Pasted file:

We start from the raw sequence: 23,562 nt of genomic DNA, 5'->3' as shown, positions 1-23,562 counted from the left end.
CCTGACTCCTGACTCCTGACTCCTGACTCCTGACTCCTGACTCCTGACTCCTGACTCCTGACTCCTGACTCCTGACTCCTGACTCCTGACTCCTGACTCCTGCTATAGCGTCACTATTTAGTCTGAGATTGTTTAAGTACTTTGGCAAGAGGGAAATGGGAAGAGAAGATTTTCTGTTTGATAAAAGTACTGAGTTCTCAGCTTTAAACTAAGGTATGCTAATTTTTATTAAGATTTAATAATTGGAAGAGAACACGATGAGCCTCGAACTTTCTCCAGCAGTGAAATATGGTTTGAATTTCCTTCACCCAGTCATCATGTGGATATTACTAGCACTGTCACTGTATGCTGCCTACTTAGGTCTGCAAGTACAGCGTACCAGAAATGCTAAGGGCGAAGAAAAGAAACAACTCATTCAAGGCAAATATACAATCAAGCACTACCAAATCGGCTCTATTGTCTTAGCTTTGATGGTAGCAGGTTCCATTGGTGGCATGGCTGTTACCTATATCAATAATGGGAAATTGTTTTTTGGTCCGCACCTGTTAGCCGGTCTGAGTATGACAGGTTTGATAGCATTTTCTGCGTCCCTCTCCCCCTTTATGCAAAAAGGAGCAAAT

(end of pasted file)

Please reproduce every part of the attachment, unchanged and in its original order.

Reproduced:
We start from the raw sequence: 23,562 nt of genomic DNA, 5'->3' as shown, positions 1-23,562 counted from the left end.
CCTGACTCCTGACTCCTGACTCCTGACTCCTGACTCCTGACTCCTGACTCCTGACTCCTGACTCCTGACTCCTGACTCCTGACTCCTGACTCCTGACTCCTGCTATAGCGTCACTATTTAGTCTGAGATTGTTTAAGTACTTTGGCAAGAGGGAAATGGGAAGAGAAGATTTTCTGTTTGATAAAAGTACTGAGTTCTCAGCTTTAAACTAAGGTATGCTAATTTTTATTAAGATTTAATAATTGGAAGAGAACACGATGAGCCTCGAACTTTCTCCAGCAGTGAAATATGGTTTGAATTTCCTTCACCCAGTCATCATGTGGATATTACTAGCACTGTCACTGTATGCTGCCTACTTAGGTCTGCAAGTACAGCGTACCAGAAATGCTAAGGGCGAAGAAAAGAAACAACTCATTCAAGGCAAATATACAATCAAGCACTACCAAATCGGCTCTATTGTCTTAGCTTTGATGGTAGCAGGTTCCATTGGTGGCATGGCTGTTACCTATATCAATAATGGGAAATTGTTTTTTGGTCCGCACCTGTTAGCCGGTCTGAGTATGACAGGTTTGATAGCATTTTCTGCGTCCCTCTCCCCCTTTATGCAAAAAGGAGCAAAT